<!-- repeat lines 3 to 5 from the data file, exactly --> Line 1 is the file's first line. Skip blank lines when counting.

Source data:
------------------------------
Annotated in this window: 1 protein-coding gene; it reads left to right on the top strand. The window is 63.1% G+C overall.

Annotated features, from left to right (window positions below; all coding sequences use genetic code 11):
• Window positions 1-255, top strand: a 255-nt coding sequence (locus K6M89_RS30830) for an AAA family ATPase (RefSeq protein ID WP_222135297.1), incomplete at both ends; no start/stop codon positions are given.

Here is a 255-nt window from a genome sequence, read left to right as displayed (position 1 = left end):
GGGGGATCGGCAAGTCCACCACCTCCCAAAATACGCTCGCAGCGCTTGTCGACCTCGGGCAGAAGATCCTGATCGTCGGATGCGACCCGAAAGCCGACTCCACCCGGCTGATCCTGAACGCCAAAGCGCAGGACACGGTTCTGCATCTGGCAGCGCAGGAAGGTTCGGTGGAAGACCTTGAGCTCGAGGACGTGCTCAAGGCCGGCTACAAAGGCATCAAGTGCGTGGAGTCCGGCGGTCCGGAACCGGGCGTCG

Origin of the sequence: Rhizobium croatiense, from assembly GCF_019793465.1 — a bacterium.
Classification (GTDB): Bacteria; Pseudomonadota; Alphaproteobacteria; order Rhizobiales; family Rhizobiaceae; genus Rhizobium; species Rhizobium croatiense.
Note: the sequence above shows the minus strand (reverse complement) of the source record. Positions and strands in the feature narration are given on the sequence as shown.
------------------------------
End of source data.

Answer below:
• Window positions 1-255, top strand: a 255-nt coding sequence (locus K6M89_RS30830) for an AAA family ATPase (RefSeq protein ID WP_222135297.1), incomplete at both ends; no start/stop codon positions are given.

Here is a 255-nt window from a genome sequence, read left to right as displayed (position 1 = left end):
GGGGGATCGGCAAGTCCACCACCTCCCAAAATACGCTCGCAGCGCTTGTCGACCTCGGGCAGAAGATCCTGATCGTCGGATGCGACCCGAAAGCCGACTCCACCCGGCTGATCCTGAACGCCAAAGCGCAGGACACGGTTCTGCATCTGGCAGCGCAGGAAGGTTCGGTGGAAGACCTTGAGCTCGAGGACGTGCTCAAGGCCGGCTACAAAGGCATCAAGTGCGTGGAGTCCGGCGGTCCGGAACCGGGCGTCG